by Dr. Lance Plyler, leader of the Samaritan’s Purse disaster response team battling the outbreak of Ebola in West Africa
For more information about how Samaritan’s Purse is responding to the latest outbreak of Ebola, click here.
July, 2014—This morning I went through the painstaking and meticulous ritual of properly donning multiple pieces of personal protective equipment in order to care for patients who have been stricken with the deadly Ebola virus and admitted to the Foya Case Management Center (CMC) in Lofa County, Liberia.
The center lies close to the borders of Guinea and Sierra Leone. Lofa County is located within the epicenter of the Ebola outbreak.
My mind raced with conflicting emotions as I prepared once again to enter the doors of the center. A keen sense of my own mortality and vulnerability was fortunately trumped by a tremendous sense of urgency to minister and to nurture these innocent victims of circumstance.
After making sure that no mistakes were made putting on the equipment that would protect me from exposure to this deadly virus, I entered the center.
As we walked into a room on the ‘suspected’ side of the CMC (dedicated to patients awaiting confirmation of infection), we saw a 12-year-old girl, lifeless and still. She was another victim of this unfathomable and unprecedented outbreak.
There are honestly no words to describe how agonizing it is to witness these innocent children succumb to death seemingly alone. Mothers, fathers and familiar faces of family are glaringly absent from the room, and the only flimsy contact with the outside world are the “strangers in space suits.”
I am a doctor and have confronted the loss of life many, many times, but this dimension of death is one I have never before experienced. It robs the patient of their dignity as well as their physical health. It marginalizes and isolates like no other sickness I know.
In the sweltering heat, fully-robed in my protective gear within the Ebola care center, I wrestled with these daunting thoughts of despair. The emotions were penetrating and strong, and for the moment were truly overwhelming. It seemed as though there was literally no way out for these people. My heart was broken for them.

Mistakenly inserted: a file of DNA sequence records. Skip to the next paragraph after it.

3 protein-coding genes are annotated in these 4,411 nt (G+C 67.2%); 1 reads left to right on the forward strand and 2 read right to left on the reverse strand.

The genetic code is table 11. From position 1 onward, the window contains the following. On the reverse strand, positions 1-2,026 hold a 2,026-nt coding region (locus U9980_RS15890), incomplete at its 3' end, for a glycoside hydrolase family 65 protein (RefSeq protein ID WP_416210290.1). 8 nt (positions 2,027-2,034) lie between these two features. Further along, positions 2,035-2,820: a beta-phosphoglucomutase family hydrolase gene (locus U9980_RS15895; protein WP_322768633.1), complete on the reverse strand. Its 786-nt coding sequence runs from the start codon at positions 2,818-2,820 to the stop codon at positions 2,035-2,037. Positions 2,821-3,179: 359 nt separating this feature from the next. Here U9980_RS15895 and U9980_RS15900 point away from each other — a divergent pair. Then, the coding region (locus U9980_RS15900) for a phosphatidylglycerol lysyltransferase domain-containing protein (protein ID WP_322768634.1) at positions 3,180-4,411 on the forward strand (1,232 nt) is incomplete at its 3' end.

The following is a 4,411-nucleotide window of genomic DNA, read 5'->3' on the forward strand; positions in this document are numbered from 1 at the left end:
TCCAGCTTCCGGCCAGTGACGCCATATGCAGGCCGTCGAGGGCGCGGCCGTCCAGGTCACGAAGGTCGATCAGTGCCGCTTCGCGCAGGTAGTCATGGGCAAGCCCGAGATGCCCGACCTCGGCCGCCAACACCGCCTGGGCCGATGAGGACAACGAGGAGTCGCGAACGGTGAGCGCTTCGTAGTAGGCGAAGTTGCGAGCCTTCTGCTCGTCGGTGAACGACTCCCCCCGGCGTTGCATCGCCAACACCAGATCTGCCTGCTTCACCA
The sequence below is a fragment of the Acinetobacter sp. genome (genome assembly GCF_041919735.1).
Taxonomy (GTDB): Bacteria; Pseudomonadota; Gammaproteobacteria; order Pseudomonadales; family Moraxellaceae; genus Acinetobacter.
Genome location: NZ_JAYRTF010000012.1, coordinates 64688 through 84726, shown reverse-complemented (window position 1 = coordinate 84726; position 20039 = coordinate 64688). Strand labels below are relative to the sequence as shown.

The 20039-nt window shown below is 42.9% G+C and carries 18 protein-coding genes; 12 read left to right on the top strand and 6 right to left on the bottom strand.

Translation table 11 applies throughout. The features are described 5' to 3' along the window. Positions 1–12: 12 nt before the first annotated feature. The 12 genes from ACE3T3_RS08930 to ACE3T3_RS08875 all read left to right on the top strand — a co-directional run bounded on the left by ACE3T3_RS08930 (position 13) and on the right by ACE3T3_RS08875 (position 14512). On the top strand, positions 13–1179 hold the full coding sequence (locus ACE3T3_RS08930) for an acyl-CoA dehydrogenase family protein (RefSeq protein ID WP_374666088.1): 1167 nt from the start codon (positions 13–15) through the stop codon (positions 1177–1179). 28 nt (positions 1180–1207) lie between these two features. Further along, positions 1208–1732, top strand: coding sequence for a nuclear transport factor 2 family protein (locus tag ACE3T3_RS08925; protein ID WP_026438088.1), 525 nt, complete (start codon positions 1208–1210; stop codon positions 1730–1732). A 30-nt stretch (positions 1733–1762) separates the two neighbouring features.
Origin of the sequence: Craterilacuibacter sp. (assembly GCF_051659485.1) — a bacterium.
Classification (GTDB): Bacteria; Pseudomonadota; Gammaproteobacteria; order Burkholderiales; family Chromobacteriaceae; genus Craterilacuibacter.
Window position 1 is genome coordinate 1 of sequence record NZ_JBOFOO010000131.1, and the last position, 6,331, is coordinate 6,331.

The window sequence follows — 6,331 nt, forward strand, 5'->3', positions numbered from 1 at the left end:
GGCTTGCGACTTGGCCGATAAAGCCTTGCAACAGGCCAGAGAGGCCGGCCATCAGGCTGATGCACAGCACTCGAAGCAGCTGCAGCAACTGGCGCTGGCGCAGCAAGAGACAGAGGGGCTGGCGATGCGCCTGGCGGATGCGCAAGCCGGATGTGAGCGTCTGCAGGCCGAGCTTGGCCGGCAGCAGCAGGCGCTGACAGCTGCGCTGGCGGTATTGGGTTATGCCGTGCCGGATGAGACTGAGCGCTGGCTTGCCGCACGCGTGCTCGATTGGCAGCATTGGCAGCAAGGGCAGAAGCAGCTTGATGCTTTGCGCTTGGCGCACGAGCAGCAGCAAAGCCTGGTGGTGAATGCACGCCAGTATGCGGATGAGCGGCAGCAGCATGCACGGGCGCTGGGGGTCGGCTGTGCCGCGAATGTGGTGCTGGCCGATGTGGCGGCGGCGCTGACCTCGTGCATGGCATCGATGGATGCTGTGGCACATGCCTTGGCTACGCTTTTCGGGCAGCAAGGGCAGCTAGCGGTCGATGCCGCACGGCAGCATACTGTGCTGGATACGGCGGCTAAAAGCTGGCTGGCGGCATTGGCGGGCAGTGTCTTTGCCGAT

However in these somber moments, an almost audible voice speaking quietly from within reminded me of God’s Holy Word, and His promises began to slowly but steadily resonate. I cannot explain this earthly suffering of His people and children, but I know that God alone is indeed sovereign and that He loves them dearly.
In fact, He gave his only Son for them. “For God so loved the World that He gave his only begotten Son that who so ever believes in Him should not perish, but have everlasting life” (John 3:16). I also know that He has prepared a home for them. “Let the children come to Me, and do not forbid them; for the kingdom of heaven belongs to such as these” (Matthew 19:14).
I cannot pretend to have rationalized, or fully come to terms with, so many unanswered questions and unsettled emotions from encountering Ebola. Ultimately though, I find great refuge and trust in my faith and God’s Holy and inerrant Word, the Bible. I trust that indeed God does love us unconditionally and He will never fail us.
As I work diligently to help bring this raging epidemic to a close, I pray that I will do so as an ambassador of hope. Indeed I believe there is hope in this epidemic. It is the hope that comes through faith in God’s only Son.
Your donation to Medical Care Projects helps Samaritan’s Purse Canada meet the needs of some of the most vulnerable people around the world providing funds for life-saving medical equipment and surgical assistance, disease prevention initiatives and community health programs and training opportunities. We also offer spiritual support and eternal hope by meeting these critical needs while sharing the love of Christ.